But, beyond that, Annabelle’s refusal to love Johnnie unless he proves himself loyal to the cause and ready to sacrifice his life for it is a little queasy-making, isn’t it? “The General” and Annabelle may be Johnnie's two great loves, but the train arguably earns it more than she does. When I say it’s not my favorite Keaton, that’s in part because I respond to the more emotional elements of Keaton’s films and the scenes of him as a consummate misfit trying to fit in with the rest of the world. Confined to the film’s opening stretch, those are the weakest parts of The General.
Then there’s the rest. The moment when Johnnie’s train rounds the corner to accidentally fire a cannonball at the enemy’s train at just the right moment always takes my breath away. That’s both because, wow, the technical skill it must have taken to pull it off, but also because it’s such a dramatic reversal of fortune for Johnnie. Up to that moment, nothing has gone his way. Suddenly, it looks like he might have a fighting chance. “Fighting” might be the key word here. It’s a comedy that now looks like a progenitor of the action film. That’s especially evident in the big bridge collapse scene you allude to above. There’s a reason performers like Jackie Chan revere Keaton even beyond the direct line between his stunt work and theirs.
Maybe that’s why audiences didn’t connect to it on its original run. Maybe it was ahead of its time. Here’s Variety:
The General is far from funny. Its principal comedy scene is built on that elementary bit, the chase, and you can’t continue a flight for almost an hour and expect results. [...] The result is a flop.
Is this a right now/wrong then scenario? Did Keaton miscalculate the balance between comedy and action his audience wanted at the time? Also, is it on me that I don’t really respond to this movie emotionally the way I do other Keatons?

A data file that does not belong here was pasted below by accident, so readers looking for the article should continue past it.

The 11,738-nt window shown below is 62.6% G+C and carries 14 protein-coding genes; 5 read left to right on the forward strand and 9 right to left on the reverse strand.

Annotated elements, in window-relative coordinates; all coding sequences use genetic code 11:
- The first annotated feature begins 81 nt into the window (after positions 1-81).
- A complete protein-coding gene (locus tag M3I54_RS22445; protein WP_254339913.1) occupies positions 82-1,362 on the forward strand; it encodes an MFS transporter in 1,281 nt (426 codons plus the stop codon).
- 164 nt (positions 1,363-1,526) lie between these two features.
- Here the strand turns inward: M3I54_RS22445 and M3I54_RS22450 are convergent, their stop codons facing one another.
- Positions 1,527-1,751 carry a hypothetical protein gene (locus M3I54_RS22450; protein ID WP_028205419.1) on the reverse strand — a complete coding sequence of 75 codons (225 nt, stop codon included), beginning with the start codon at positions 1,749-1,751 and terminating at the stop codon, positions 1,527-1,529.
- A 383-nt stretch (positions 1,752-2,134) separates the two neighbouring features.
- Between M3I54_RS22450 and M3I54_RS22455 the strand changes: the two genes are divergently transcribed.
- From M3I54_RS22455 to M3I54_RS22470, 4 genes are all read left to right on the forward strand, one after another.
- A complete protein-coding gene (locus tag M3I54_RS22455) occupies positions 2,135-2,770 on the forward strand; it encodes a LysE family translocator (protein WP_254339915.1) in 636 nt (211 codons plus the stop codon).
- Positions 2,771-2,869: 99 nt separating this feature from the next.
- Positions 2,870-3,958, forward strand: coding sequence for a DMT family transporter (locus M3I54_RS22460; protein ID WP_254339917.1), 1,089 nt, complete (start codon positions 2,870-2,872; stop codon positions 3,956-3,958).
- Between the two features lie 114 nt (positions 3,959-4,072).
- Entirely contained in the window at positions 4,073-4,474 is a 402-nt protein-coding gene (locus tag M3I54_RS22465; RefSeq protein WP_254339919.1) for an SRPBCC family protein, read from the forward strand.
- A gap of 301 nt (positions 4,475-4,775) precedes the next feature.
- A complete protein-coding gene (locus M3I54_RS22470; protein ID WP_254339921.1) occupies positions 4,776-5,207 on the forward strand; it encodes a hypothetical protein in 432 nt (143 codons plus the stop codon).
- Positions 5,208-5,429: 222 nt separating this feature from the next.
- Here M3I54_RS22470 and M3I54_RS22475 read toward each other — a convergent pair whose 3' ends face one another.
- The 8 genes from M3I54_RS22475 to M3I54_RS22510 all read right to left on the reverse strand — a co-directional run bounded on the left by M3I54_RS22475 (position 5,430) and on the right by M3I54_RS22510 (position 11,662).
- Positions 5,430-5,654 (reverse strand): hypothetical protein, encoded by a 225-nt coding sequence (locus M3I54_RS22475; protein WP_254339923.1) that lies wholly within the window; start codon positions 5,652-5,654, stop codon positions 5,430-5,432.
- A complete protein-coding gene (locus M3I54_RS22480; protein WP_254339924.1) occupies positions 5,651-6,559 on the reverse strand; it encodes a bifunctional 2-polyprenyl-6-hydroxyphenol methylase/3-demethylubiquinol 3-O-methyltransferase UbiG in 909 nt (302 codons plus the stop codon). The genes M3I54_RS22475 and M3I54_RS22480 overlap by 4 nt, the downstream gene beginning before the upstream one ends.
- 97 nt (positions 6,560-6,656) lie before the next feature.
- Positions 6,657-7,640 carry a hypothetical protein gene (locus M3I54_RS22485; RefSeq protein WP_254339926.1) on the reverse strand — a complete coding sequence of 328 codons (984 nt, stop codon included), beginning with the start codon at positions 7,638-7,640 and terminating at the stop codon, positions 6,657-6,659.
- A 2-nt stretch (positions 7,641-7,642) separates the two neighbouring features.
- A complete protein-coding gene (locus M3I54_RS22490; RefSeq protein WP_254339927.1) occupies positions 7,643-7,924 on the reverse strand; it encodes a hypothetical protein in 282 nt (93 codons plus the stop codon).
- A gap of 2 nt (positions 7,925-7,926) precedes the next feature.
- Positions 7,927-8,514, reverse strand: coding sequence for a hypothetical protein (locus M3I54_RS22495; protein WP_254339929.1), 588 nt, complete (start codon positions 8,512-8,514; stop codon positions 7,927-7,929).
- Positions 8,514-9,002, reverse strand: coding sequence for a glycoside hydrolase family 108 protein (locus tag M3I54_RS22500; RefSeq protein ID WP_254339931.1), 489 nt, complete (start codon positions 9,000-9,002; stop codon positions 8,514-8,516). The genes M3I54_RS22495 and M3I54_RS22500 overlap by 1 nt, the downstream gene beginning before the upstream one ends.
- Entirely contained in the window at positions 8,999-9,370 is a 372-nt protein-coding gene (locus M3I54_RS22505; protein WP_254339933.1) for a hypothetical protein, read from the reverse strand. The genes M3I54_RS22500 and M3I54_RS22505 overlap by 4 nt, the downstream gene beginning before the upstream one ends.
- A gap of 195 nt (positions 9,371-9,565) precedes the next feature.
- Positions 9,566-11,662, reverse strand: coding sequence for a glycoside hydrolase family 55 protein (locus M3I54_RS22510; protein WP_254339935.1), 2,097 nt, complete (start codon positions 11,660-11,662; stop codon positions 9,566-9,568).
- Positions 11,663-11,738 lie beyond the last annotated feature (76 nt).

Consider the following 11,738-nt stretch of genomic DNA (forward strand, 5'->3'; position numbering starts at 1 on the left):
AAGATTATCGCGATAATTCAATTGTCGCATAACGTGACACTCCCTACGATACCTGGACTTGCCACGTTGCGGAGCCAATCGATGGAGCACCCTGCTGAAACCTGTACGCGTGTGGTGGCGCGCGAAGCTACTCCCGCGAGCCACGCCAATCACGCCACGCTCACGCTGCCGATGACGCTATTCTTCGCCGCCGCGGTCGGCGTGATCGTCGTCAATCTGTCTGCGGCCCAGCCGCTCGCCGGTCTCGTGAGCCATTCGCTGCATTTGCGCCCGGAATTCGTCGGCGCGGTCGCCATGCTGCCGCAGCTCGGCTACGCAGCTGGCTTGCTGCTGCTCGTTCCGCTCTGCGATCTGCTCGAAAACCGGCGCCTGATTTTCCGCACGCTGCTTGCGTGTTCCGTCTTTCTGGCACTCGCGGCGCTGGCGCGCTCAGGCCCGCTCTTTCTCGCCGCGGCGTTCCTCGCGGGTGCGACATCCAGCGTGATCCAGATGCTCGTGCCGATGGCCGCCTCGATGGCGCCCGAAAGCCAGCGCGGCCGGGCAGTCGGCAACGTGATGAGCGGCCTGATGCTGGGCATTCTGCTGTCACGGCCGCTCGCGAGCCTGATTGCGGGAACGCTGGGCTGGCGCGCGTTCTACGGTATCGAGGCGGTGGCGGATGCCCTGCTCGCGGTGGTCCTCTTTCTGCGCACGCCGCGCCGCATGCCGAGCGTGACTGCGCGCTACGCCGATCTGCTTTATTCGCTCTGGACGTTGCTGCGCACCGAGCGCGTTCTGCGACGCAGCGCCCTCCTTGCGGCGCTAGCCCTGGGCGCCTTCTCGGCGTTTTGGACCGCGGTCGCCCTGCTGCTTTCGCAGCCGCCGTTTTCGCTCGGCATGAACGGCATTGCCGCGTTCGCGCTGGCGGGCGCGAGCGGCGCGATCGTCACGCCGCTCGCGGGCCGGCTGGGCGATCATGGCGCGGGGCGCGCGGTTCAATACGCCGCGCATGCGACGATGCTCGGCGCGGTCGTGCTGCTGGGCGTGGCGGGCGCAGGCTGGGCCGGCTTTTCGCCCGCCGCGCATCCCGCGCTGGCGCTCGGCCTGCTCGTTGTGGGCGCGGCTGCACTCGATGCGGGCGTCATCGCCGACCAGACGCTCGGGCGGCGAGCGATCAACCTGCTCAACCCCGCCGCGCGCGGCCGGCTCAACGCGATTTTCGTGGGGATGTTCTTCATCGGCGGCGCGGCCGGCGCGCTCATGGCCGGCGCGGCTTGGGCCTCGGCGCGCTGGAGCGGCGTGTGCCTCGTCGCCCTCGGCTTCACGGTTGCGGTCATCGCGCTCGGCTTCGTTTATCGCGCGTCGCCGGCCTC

Scott: It’s not on you. I think we’re used to Keaton’s women putting him through the wringer a bit, but consider one difference between Annabelle and “The Girl” in Sherlock Jr. If you’ll recall, Keaton’s romantic rival frames him for stealing a pocket watch by tucking a pawn shop receipt in his coat. Poor Keaton has no choice but to slump away, defeated and dishonored. But The Girl has a sense that something is fishy and she follows up with the pawnbroker, asking for a description of the man who sold the pocket watch. He still has to win her over, because he’s Buster Keaton and nothing comes easy for him, but she does meet him halfway on this. And it would feel extra sweet for them to get together in the end even if Sherlock Jr. didn’t have an all-timer of a final sequence.
Annabelle isn’t nearly so worthy. As you note, she requires Johnnie to wear the Confederate uniform and put his life on the line—and he proves so willing to do so that he literally climbs over other volunteers to make sure he’s first to enlist. But she’s not like The Girl: She doesn’t believe that he was turned away for being a train conductor and it’s up to Johnnie to prove himself worthy of her, which fate plays a hand in assisting. (All he has to do is rescue her and a train from about a dozen Union scoundrels, make his escape, warn the Confederate brass back home of a Union offensive, and get promoted to lieutenant!) We do get some moments of levity between them—we’re introduced to Annabelle as she playfully follows Johnnie down the street to her doorstep, and they work together to sabotage the Union goons on the trip home—but you’re right. She’s asking a lot from him and not even offering her trust.